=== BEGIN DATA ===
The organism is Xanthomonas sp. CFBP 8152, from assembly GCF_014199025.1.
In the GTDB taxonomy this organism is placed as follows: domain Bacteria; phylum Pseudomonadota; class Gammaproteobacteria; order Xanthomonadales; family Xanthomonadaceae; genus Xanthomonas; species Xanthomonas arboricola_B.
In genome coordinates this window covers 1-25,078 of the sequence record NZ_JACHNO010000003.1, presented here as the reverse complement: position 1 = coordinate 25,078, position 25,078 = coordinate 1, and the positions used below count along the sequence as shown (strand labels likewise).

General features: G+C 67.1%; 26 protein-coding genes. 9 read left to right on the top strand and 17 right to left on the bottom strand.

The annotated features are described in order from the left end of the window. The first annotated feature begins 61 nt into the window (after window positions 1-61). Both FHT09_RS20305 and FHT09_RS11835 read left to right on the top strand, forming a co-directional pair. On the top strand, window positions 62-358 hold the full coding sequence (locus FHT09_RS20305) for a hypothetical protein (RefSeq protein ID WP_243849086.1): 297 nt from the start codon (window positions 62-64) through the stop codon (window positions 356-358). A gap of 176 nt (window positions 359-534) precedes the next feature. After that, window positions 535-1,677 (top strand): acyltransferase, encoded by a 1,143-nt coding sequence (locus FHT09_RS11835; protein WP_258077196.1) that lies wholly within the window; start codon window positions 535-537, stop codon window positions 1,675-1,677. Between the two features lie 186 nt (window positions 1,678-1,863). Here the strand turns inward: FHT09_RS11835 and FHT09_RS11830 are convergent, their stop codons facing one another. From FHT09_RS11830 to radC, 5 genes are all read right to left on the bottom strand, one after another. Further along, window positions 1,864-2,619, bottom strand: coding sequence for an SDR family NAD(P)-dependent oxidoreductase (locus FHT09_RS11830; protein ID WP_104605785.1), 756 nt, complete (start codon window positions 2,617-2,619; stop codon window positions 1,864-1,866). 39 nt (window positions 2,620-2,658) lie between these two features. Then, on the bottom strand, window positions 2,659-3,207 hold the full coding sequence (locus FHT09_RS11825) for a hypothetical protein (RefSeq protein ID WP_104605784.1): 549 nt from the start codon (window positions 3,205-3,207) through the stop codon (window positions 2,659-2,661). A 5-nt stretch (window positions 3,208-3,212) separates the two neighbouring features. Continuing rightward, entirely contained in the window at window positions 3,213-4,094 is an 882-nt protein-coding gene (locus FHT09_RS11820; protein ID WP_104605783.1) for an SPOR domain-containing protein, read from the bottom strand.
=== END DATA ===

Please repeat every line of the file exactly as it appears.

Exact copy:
The organism is Xanthomonas sp. CFBP 8152, from assembly GCF_014199025.1.
In the GTDB taxonomy this organism is placed as follows: domain Bacteria; phylum Pseudomonadota; class Gammaproteobacteria; order Xanthomonadales; family Xanthomonadaceae; genus Xanthomonas; species Xanthomonas arboricola_B.
In genome coordinates this window covers 1-25,078 of the sequence record NZ_JACHNO010000003.1, presented here as the reverse complement: position 1 = coordinate 25,078, position 25,078 = coordinate 1, and the positions used below count along the sequence as shown (strand labels likewise).

General features: G+C 67.1%; 26 protein-coding genes. 9 read left to right on the top strand and 17 right to left on the bottom strand.

The annotated features are described in order from the left end of the window. The first annotated feature begins 61 nt into the window (after window positions 1-61). Both FHT09_RS20305 and FHT09_RS11835 read left to right on the top strand, forming a co-directional pair. On the top strand, window positions 62-358 hold the full coding sequence (locus FHT09_RS20305) for a hypothetical protein (RefSeq protein ID WP_243849086.1): 297 nt from the start codon (window positions 62-64) through the stop codon (window positions 356-358). A gap of 176 nt (window positions 359-534) precedes the next feature. After that, window positions 535-1,677 (top strand): acyltransferase, encoded by a 1,143-nt coding sequence (locus FHT09_RS11835; protein WP_258077196.1) that lies wholly within the window; start codon window positions 535-537, stop codon window positions 1,675-1,677. Between the two features lie 186 nt (window positions 1,678-1,863). Here the strand turns inward: FHT09_RS11835 and FHT09_RS11830 are convergent, their stop codons facing one another. From FHT09_RS11830 to radC, 5 genes are all read right to left on the bottom strand, one after another. Further along, window positions 1,864-2,619, bottom strand: coding sequence for an SDR family NAD(P)-dependent oxidoreductase (locus FHT09_RS11830; protein ID WP_104605785.1), 756 nt, complete (start codon window positions 2,617-2,619; stop codon window positions 1,864-1,866). 39 nt (window positions 2,620-2,658) lie between these two features. Then, on the bottom strand, window positions 2,659-3,207 hold the full coding sequence (locus FHT09_RS11825) for a hypothetical protein (RefSeq protein ID WP_104605784.1): 549 nt from the start codon (window positions 3,205-3,207) through the stop codon (window positions 2,659-2,661). A 5-nt stretch (window positions 3,208-3,212) separates the two neighbouring features. Continuing rightward, entirely contained in the window at window positions 3,213-4,094 is an 882-nt protein-coding gene (locus FHT09_RS11820; protein ID WP_104605783.1) for an SPOR domain-containing protein, read from the bottom strand.